A second look makes good sense
Congress should revisit at least parts of the spending bill
For a time, President Donald Trump said, he thought about vetoing the $1.3 trillion spending bill Congress laid on his desk a few weeks ago. Too much money was being spent unnecessarily and some priorities had been ignored, he explained.
In the end, Trump signed the bill. Now, he reportedly is consulting leading lawmakers about amending it later this year.
Well, why not?
Throughout the swamp — the vast, powerful federal bureaucracy — the thought of altering a spending law comes close to being sacrilegious. Be assured that if Congress actually does consider the president’s idea, there would be much talk in Washington of how the sky would fall if even a dime in appropriations is taken away.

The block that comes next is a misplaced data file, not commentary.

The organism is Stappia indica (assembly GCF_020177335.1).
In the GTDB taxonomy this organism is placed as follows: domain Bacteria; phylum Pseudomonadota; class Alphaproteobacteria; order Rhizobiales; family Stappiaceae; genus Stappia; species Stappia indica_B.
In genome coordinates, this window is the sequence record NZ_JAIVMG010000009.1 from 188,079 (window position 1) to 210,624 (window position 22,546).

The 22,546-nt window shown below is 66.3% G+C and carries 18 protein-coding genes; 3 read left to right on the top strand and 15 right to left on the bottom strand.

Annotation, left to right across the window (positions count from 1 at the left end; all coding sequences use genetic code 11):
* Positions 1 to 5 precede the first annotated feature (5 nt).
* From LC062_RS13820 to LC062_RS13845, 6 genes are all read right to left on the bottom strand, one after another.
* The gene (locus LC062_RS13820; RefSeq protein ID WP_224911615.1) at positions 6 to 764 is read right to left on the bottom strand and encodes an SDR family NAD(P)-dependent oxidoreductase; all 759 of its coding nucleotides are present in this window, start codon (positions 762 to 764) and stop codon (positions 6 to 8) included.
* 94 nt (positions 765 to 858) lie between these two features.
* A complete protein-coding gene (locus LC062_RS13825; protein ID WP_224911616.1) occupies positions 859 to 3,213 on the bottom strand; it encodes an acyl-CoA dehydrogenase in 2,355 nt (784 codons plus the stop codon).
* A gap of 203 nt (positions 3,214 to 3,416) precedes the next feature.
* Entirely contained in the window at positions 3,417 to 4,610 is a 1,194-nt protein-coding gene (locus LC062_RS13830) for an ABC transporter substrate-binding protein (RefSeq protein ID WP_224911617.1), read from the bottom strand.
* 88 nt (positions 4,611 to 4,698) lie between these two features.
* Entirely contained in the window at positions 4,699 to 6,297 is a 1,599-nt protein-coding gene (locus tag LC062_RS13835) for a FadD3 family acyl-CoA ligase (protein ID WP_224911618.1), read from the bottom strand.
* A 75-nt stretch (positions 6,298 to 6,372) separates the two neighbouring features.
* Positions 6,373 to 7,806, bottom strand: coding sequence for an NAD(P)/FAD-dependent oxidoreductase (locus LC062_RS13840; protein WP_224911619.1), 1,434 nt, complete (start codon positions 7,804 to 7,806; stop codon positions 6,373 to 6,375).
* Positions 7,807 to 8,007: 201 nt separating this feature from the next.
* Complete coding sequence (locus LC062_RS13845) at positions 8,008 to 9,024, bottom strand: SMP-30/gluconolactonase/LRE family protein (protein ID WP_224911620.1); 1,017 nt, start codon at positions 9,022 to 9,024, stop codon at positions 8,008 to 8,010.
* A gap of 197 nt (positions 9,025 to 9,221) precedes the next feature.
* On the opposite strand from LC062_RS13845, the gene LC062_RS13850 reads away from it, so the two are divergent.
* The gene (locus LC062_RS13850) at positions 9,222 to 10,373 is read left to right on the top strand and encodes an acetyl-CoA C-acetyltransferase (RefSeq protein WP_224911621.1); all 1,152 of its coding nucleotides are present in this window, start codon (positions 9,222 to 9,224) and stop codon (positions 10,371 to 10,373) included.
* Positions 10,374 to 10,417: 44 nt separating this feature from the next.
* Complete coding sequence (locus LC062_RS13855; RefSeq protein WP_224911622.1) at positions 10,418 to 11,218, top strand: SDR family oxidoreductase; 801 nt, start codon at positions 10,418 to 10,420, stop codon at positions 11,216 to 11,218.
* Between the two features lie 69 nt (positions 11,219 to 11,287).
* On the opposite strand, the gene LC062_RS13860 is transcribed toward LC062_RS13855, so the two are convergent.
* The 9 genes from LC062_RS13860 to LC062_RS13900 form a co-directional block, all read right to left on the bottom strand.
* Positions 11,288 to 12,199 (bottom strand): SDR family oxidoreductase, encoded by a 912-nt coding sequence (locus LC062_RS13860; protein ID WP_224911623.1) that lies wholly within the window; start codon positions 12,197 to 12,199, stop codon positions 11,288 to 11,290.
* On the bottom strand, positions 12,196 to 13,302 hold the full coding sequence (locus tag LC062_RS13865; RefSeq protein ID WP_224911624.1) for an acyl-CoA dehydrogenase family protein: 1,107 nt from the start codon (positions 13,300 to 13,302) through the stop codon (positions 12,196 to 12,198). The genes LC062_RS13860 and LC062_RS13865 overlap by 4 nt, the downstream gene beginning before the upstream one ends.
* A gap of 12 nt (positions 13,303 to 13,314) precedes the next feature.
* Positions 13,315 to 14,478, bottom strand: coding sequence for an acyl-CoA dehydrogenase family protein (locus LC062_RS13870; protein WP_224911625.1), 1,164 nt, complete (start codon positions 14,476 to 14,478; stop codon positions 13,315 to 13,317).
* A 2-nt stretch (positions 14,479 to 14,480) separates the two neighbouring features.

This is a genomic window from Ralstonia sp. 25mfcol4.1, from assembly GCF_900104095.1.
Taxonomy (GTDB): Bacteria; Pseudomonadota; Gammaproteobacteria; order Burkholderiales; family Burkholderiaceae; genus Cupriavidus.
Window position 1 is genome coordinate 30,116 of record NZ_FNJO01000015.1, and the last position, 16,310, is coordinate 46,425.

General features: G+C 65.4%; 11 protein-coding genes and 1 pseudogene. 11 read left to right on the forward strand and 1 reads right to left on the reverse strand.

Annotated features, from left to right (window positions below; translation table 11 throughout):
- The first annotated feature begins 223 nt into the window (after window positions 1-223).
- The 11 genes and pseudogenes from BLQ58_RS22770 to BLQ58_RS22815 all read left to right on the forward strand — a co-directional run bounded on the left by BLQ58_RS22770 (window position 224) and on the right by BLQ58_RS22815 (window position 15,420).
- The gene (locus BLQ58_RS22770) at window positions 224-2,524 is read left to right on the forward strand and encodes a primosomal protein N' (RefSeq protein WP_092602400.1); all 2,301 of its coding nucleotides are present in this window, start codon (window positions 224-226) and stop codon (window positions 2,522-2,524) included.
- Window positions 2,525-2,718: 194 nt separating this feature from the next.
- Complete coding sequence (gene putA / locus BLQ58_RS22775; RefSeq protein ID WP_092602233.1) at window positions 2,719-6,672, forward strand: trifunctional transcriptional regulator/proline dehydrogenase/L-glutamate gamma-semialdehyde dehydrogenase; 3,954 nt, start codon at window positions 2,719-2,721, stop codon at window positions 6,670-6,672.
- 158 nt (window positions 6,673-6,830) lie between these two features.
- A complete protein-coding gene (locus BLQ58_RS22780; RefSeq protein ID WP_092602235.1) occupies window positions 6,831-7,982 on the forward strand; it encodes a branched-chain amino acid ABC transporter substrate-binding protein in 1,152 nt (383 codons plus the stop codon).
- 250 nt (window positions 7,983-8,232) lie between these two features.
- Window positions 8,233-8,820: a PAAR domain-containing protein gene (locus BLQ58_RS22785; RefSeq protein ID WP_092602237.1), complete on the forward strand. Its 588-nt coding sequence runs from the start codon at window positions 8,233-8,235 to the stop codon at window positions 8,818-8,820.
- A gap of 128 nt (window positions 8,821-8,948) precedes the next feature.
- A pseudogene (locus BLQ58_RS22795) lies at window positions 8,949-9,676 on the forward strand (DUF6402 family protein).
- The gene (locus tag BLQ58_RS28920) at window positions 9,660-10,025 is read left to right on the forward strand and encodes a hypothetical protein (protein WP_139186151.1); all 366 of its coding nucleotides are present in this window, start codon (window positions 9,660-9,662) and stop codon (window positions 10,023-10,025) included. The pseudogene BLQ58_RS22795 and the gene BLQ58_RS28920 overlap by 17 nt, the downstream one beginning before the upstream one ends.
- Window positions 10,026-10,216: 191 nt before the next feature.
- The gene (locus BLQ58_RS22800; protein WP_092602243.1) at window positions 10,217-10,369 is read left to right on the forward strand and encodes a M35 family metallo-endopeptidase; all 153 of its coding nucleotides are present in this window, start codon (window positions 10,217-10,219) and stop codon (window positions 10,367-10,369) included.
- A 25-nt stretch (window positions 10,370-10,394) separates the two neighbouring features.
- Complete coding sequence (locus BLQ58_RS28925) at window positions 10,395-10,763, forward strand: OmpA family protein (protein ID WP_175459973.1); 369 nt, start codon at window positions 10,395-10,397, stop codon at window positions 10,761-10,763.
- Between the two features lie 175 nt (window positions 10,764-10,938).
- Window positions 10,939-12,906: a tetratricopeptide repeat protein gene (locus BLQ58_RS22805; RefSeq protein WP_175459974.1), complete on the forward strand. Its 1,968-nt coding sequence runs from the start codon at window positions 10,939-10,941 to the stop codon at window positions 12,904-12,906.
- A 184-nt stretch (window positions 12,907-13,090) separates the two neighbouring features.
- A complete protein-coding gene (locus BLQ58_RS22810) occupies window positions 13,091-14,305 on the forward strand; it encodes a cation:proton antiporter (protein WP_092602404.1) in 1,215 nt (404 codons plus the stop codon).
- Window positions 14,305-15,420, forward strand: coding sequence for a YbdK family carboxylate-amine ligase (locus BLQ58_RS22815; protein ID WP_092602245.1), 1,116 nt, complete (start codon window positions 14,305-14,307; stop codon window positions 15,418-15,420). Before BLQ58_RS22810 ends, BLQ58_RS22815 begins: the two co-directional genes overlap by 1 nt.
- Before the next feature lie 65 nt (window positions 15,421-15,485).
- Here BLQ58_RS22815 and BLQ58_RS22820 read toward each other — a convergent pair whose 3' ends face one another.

No such catastrophe would occur.
We all know from our personal finance struggles that having to make adjustments can be tough, but we do it because we have no choice.
That thought has never occurred to anyone in Washington.
Members of Congress find themselves in a bit of a bind. Some worry that if they alter the spending plan, they could pay dearly at the ballot box this fall. No doubt most lawmakers would rather let the sleeping dog lie.
But this is one flea-ridden, mangy mutt, part of the reason our national debt continues to soar.
Trump is right: Look at it again.